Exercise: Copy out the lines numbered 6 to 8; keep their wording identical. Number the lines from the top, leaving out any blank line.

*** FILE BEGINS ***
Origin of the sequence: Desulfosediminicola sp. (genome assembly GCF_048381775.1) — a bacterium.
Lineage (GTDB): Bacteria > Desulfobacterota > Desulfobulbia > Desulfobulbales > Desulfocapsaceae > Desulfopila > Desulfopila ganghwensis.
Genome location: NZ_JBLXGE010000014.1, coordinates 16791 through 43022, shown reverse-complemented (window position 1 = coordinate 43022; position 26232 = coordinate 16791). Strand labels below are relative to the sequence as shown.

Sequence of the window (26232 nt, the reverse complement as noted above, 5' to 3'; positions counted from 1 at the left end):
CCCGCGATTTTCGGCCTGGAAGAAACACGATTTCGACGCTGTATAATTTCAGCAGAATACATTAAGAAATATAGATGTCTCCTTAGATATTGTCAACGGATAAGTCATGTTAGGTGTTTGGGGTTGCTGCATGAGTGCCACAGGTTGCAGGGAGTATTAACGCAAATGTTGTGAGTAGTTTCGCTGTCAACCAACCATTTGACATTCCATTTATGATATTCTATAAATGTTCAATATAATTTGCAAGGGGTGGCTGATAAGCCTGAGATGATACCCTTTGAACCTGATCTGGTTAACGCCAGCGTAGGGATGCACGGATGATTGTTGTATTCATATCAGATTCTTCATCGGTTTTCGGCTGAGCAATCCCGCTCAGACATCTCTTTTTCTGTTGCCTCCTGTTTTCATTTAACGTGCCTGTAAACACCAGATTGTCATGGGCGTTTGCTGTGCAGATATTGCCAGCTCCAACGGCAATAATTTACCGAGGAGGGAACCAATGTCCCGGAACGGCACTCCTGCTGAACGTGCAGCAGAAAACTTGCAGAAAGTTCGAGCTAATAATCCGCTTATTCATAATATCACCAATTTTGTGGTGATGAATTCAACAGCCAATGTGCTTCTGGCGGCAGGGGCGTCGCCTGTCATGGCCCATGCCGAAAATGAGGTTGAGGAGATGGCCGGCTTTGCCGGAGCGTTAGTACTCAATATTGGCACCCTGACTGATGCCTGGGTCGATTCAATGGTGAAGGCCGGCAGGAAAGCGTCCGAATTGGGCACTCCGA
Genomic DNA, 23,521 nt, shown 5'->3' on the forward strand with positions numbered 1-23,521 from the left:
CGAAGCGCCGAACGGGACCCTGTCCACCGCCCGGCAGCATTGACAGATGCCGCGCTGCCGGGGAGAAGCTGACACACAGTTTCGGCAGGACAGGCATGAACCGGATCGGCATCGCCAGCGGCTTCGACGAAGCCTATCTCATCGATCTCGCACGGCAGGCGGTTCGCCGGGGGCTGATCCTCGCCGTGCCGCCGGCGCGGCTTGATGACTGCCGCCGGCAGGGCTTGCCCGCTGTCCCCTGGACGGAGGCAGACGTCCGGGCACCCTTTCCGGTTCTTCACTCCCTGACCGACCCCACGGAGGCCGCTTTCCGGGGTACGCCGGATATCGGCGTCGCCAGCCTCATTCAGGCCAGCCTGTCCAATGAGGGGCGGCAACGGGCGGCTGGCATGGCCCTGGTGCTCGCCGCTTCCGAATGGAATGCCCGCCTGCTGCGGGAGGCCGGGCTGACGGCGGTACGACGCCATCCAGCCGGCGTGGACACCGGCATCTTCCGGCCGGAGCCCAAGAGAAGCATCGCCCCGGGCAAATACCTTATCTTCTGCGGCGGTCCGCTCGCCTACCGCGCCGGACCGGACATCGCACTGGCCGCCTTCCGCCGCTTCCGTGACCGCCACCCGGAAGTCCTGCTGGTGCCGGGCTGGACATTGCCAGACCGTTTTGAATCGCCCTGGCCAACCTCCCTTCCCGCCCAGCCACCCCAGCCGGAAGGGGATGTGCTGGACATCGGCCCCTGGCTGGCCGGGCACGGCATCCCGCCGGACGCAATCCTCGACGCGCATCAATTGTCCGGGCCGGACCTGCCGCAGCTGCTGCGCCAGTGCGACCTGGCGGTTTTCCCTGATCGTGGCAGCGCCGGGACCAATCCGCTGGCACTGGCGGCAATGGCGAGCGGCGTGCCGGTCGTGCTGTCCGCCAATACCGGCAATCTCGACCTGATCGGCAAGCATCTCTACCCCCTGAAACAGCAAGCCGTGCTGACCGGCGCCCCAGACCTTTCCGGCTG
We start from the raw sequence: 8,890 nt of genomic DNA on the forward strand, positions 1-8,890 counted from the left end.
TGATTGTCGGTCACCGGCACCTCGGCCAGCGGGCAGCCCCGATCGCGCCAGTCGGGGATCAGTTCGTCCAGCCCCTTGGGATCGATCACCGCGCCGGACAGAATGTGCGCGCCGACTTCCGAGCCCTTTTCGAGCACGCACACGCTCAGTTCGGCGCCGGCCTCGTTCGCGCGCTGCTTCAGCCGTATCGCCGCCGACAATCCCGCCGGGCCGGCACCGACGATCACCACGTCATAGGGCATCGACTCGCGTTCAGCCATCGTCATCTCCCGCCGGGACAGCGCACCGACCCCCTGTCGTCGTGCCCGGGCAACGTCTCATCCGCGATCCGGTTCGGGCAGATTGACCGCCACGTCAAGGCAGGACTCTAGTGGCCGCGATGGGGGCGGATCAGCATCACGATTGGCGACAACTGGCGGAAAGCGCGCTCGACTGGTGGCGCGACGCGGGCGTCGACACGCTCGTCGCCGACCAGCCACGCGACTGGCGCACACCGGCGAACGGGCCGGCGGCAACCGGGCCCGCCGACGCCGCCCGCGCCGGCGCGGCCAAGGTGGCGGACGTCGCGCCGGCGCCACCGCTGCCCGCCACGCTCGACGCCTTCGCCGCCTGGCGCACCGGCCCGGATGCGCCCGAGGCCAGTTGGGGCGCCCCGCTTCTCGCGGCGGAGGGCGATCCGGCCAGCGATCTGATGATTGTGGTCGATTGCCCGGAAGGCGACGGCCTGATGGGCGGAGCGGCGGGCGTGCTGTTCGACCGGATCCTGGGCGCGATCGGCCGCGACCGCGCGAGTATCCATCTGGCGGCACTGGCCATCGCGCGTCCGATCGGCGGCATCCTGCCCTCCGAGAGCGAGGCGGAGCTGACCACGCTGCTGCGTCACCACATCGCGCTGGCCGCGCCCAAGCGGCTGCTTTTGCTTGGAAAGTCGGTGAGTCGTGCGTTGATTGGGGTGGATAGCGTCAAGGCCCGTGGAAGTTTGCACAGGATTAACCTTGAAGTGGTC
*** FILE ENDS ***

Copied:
Genomic DNA, 23,521 nt, shown 5'->3' on the forward strand with positions numbered 1-23,521 from the left:
CGAAGCGCCGAACGGGACCCTGTCCACCGCCCGGCAGCATTGACAGATGCCGCGCTGCCGGGGAGAAGCTGACACACAGTTTCGGCAGGACAGGCATGAACCGGATCGGCATCGCCAGCGGCTTCGACGAAGCCTATCTCATCGATCTCGCACGGCAGGCGGTTCGCCGGGGGCTGATCCTCGCCGTGCCGCCGGCGCGGCTTGATGACTGCCGCCGGCAGGGCTTGCCCGCTGTCCCCTGGACGGAGGCAGACGTCCGGGCACCCTTTCCGGTTCTTCACTCCCTGACCGACCCCACGGAGGCCGCTTTCCGGGGTACGCCGGATATCGGCGTCGCCAGCCTCATTCAGGCCAGCCTGTCCAATGAGGGGCGGCAACGGGCGGCTGGCATGGCCCTGGTGCTCGCCGCTTCCGAATGGAATGCCCGCCTGCTGCGGGAGGCCGGGCTGACGGCGGTACGACGCCATCCAGCCGGCGTGGACACCGGCATCTTCCGGCCGGAGCCCAAGAGAAGCATCGCCCCGGGCAAATACCTTATCTTCTGCGGCGGTCCGCTCGCCTACCGCGCCGGACCGGACATCGCACTGGCCGCCTTCCGCCGCTTCCGTGACCGCCACCCGGAAGTCCTGCTGGTGCCGGGCTGGACATTGCCAGACCGTTTTGAATCGCCCTGGCCAACCTCCCTTCCCGCCCAGCCACCCCAGCCGGAAGGGGATGTGCTGGACATCGGCCCCTGGCTGGCCGGGCACGGCATCCCGCCGGACGCAATCCTCGACGCGCATCAATTGTCCGGGCCGGACCTGCCGCAGCTGCTGCGCCAGTGCGACCTGGCGGTTTTCCCTGATCGTGGCAGCGCCGGGACCAATCCGCTGGCACTGGCGGCAATGGCGAGCGGCGTGCCGGTCGTGCTGTCCGCCAATACCGGCAATCTCGACCTGATCGGCAAGCATCTCTACCCCCTGAAACAGCAAGCCGTGCTGACCGGCGCCCCAGACCTTTCCGGCTG
We start from the raw sequence: 8,890 nt of genomic DNA on the forward strand, positions 1-8,890 counted from the left end.